Far Cry 3's story is racially insensitive, a Bechdel Test nightmare, and is criminally close to being homophobic. Despite all the cringe-worthy narrative elements that are handled with the deftness of a surgeon with a hacksaw, Far Cry 3 immersed me in its world and didn't let go until I finished. It speaks to the brilliance of the game's design team that players are compelled to push on after realizing they are one of the Rich Kids of Instagram and are tasked with saving others of their ilk.
Oh my gawd, and don't even get me started on the mental self-flagellation I experienced after saving Oliver.
I adore accessible strategy games. Any developer that has the talent to create epic strategy and then recognizes editing as the next step deserves a giant Klondike bar. Developer Firaxis and I see eye-to-eye most of the time. In the year where the studio brought us XCOM, it also created the Gods and Kings expansion for Civilization 5. The major additions were religion and espionage, which were absent from the streamlined approach the latest iteration in the series was trying to do. The additions worked, enhanced the game and didn't hurt its pacing. For those who felt Civ 5 needed more, it was a solid expansion.
If you've followed my twitter (@Sliwinski) at all over the past couple years, you'll know that El Presidente's ridiculous world holds a special place in my heart. Tropico's levels are long (usually around two hours), but it's a lush and sunny place I'm always happy to visit, which I've enhanced with my custom Spotify soundtrack of salsa music. I love how Haemimont has evolved the banana republic simulator, taking over the franchise since Tropico 3. Modern Times has a solid conclusion to the epic silliness of Tropico 4's campaign. Tropico brought narrative elements to the simulation genre, something this year's SimCity would do well to notice.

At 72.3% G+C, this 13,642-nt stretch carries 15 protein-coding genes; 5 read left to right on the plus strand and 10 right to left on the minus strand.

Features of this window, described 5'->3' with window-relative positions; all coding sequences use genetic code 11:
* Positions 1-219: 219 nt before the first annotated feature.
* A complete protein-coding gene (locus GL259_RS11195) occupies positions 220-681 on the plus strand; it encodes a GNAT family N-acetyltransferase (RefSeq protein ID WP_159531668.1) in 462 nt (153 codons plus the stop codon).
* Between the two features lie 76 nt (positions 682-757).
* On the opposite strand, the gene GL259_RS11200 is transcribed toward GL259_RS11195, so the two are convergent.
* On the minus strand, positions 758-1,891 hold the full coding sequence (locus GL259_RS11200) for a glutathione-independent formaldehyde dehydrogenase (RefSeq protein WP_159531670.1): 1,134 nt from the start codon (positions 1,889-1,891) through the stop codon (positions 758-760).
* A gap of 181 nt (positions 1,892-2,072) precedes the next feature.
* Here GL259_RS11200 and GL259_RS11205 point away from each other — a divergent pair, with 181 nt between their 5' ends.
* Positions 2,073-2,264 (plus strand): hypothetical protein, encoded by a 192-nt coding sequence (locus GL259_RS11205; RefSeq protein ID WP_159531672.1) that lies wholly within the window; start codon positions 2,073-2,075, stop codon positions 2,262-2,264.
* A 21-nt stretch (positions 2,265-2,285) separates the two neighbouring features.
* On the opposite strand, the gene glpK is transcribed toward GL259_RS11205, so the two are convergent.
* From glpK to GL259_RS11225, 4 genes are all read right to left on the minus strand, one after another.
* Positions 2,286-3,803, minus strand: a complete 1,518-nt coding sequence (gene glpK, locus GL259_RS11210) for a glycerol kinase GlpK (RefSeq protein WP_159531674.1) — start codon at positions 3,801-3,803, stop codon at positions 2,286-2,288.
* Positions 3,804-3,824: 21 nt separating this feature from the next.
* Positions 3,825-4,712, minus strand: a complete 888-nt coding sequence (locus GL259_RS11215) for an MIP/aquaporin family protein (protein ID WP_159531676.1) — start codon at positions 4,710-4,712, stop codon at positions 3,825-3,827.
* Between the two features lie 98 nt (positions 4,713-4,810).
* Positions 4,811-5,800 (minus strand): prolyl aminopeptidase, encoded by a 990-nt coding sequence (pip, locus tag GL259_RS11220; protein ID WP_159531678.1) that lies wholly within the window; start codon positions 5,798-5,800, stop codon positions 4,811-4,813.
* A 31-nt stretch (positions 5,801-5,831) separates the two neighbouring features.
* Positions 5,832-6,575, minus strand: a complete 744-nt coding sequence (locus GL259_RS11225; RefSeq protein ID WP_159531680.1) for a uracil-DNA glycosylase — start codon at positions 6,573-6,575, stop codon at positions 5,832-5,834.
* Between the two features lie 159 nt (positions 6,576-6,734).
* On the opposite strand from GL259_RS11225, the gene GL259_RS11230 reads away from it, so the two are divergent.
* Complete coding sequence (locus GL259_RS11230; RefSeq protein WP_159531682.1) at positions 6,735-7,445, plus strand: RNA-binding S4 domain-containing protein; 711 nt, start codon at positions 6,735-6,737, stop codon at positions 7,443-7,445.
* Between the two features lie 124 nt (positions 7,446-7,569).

An overlooked gem that deserves more attention than it received. I have a lot of games about which I say, "I should really get back to that," and never do. Whenever I was done playing the latest hotness required to keep up with the times, I'd fall back on Dust and its lush art and stylized combat animations for a few hours. It's a good sign when I actually finish a game, and I went out of my way to finish Dust in 2012.
The Oregon Trail for those who like sci-fi. FTL is brutally difficult (hint: easy is "normal"), but whatever it is about the masochism people enjoy in Dark Souls, I've got that when it comes to FTL. The odds are against the player, and they'll have to start over many, many times, but there's a lesson in every reboot. I wish the game was a little more carrot and a little less caning, but FTL and developer Subset Games have a bright future.
In the deluge of Multiplayer Online Battle Arena games since the over-the-top success of Riot's League of Legends, Ronimo's Awesomenauts is one of the few that new players actually stood a chance in wrapping their brains around. The game's 2D presentation and '80s-cartoon style mix, along with its crazy cast, create a fantastic alternative to the others in the genre. For console players, the game suffered the same fate as Monday Night Combat back in 2010, finding the flexibility it needed to discover its voice within the embrace of updates on PC.
Straight up: if I had time in my life for an MMO, Guild Wars 2 and I would be besties. The game is already the most respectful MMO ever created for an adults' time, but I'm glad I broke it off before I got in too deep. However, Guild Wars 2 is a game I'd want more time with, if we mathematically figure out a week that involves nine 36-hour days.
Reckoning was really great. Everything that happened to its developer Big Huge Games, due to issues with its parent company 38 Studios, is a gosh-darn fudging shame. We'll never know how Project Copernicus would have ended up, but Reckoning is a classic video game industry example of a good start that blows up big in a sequel. Sadly, it's a sequel we will never see. The consolation prize is that the major players from Big Huge Games were scooped up by Epic Games and are now Impossible Studios. If anybody wants to make an RPG that copies Reckoning's combat, I'll be happy to give you my money. Although, if you copy Grandia's combat, I'll give you my money and a big hug.